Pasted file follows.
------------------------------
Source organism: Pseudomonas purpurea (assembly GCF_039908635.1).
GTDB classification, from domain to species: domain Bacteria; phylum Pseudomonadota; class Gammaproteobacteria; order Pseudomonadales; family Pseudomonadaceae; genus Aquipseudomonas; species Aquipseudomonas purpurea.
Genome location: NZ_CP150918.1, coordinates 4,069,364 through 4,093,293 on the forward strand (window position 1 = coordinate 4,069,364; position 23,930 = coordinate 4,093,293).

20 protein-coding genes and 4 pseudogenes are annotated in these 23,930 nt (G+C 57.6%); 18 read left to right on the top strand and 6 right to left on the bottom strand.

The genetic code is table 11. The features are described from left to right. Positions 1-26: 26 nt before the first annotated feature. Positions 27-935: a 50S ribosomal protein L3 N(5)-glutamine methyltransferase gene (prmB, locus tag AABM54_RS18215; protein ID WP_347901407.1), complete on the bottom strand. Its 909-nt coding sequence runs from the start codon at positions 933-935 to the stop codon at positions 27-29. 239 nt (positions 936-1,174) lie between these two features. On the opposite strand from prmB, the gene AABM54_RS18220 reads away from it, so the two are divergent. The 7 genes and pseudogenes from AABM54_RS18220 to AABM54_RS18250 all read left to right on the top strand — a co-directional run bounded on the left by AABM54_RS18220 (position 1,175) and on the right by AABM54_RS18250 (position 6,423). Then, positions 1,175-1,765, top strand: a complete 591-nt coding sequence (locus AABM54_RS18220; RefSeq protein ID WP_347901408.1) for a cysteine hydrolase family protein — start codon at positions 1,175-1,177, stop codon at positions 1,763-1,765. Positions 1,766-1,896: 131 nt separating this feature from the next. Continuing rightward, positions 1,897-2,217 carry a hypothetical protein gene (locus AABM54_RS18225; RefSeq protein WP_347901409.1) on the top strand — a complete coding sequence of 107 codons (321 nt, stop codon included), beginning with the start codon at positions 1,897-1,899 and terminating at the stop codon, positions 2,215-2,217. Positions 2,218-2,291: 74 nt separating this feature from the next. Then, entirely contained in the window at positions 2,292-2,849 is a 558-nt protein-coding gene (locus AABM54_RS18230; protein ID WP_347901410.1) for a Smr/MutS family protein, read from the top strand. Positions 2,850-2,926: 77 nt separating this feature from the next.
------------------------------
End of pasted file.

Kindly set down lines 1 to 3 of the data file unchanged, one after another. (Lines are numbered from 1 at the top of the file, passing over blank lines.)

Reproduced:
Source organism: Pseudomonas purpurea (assembly GCF_039908635.1).
GTDB classification, from domain to species: domain Bacteria; phylum Pseudomonadota; class Gammaproteobacteria; order Pseudomonadales; family Pseudomonadaceae; genus Aquipseudomonas; species Aquipseudomonas purpurea.
Genome location: NZ_CP150918.1, coordinates 4,069,364 through 4,093,293 on the forward strand (window position 1 = coordinate 4,069,364; position 23,930 = coordinate 4,093,293).